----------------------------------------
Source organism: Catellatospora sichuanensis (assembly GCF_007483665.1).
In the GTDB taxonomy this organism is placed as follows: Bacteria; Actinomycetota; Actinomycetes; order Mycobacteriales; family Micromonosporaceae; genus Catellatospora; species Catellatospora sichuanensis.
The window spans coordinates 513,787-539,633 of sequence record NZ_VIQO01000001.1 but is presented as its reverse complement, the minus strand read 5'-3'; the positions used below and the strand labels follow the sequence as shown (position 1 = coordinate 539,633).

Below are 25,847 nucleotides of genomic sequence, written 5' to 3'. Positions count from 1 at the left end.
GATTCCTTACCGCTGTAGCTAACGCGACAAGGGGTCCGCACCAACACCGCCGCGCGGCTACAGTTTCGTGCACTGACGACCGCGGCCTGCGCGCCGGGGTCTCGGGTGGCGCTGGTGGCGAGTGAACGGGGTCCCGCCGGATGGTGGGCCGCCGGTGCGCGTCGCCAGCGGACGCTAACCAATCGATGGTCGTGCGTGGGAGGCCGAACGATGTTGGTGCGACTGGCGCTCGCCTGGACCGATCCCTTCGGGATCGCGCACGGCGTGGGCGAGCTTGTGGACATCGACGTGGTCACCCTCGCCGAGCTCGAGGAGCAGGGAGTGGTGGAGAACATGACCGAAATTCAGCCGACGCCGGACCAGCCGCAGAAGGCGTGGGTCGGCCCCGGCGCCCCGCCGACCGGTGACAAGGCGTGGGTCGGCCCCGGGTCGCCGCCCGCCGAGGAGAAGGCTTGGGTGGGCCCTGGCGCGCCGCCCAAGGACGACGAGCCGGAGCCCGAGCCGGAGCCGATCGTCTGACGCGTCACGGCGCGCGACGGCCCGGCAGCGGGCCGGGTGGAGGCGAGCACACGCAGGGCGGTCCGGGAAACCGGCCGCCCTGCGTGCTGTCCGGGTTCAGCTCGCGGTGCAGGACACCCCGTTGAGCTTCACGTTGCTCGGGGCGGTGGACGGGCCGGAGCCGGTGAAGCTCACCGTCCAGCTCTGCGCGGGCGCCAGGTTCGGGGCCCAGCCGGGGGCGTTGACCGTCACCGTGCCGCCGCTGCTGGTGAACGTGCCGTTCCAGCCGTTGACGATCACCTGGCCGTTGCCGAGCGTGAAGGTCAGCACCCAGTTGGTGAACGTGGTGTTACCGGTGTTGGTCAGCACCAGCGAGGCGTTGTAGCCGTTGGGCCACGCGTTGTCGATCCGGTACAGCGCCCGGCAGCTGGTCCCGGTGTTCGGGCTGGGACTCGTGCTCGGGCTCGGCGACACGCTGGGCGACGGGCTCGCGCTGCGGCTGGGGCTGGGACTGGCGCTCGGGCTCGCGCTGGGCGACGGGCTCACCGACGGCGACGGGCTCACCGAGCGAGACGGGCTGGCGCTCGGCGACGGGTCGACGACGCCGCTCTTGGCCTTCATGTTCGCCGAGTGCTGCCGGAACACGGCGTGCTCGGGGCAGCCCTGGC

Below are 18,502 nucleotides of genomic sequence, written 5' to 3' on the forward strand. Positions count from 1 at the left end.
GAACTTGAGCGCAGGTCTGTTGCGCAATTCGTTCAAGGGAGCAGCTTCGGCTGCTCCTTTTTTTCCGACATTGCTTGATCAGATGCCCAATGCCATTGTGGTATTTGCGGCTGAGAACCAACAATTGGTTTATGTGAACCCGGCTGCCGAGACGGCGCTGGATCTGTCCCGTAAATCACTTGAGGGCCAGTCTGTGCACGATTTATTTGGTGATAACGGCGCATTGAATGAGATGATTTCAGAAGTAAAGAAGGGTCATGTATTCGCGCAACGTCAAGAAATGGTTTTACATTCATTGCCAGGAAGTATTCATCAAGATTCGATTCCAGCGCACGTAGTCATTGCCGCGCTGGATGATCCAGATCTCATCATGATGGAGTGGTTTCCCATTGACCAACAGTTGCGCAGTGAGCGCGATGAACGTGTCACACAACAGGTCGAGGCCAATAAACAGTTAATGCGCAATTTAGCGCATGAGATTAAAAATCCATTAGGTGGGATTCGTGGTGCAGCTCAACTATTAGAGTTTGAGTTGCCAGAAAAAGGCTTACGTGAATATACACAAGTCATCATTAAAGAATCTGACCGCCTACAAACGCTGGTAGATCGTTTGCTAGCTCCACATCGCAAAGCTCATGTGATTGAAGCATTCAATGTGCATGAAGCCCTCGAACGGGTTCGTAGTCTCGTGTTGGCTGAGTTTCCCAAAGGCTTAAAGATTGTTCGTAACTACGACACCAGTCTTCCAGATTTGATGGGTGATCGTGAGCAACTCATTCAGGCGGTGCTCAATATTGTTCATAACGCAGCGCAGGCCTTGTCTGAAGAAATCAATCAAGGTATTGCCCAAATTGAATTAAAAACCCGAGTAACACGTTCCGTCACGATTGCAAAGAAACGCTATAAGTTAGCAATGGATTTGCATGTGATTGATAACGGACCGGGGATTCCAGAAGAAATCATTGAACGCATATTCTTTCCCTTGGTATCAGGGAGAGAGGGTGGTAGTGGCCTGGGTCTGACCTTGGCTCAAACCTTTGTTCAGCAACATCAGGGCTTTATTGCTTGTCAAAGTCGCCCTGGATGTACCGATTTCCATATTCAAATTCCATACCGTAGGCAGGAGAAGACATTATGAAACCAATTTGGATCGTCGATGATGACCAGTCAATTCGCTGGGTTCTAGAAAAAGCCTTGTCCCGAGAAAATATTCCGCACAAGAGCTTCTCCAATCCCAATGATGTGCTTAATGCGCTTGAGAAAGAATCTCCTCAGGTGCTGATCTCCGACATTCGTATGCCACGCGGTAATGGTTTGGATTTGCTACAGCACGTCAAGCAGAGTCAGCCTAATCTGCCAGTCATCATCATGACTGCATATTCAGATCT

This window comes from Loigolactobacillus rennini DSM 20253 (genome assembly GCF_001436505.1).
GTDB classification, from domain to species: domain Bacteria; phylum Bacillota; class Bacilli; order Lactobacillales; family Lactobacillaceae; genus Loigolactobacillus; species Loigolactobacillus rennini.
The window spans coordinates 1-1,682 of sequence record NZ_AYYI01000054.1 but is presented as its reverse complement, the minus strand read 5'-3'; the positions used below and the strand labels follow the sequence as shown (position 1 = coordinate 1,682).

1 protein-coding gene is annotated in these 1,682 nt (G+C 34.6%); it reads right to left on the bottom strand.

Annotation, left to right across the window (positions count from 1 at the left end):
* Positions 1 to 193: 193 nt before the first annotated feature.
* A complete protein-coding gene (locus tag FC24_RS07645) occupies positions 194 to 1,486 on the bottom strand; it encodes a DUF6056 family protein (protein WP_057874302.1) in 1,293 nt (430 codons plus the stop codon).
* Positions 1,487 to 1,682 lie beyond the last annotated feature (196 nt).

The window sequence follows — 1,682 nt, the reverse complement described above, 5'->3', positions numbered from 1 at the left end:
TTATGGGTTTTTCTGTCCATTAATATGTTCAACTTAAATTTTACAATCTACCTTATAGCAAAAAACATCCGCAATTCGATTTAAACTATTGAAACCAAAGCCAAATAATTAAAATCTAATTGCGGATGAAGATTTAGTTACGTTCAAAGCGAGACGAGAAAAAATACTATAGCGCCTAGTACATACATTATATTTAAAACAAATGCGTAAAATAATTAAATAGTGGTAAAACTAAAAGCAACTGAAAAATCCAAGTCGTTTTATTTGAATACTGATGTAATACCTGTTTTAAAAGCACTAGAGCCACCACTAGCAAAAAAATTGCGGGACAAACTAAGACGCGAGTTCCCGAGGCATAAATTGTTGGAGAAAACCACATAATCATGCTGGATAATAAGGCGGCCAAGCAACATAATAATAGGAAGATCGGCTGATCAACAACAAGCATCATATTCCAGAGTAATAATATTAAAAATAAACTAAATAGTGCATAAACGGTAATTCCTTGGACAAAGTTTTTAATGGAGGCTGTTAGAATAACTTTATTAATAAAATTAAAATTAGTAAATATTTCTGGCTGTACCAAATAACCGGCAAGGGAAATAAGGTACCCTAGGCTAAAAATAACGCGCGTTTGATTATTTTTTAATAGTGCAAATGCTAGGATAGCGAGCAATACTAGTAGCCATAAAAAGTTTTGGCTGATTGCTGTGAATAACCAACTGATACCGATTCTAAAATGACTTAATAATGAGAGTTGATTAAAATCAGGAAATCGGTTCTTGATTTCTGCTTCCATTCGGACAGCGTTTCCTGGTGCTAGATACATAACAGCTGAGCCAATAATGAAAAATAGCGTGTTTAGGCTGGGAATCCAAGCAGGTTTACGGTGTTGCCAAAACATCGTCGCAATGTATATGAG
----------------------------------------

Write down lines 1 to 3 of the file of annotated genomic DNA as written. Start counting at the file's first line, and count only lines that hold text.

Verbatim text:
Source organism: Catellatospora sichuanensis (assembly GCF_007483665.1).
In the GTDB taxonomy this organism is placed as follows: Bacteria; Actinomycetota; Actinomycetes; order Mycobacteriales; family Micromonosporaceae; genus Catellatospora; species Catellatospora sichuanensis.
The window spans coordinates 513,787-539,633 of sequence record NZ_VIQO01000001.1 but is presented as its reverse complement, the minus strand read 5'-3'; the positions used below and the strand labels follow the sequence as shown (position 1 = coordinate 539,633).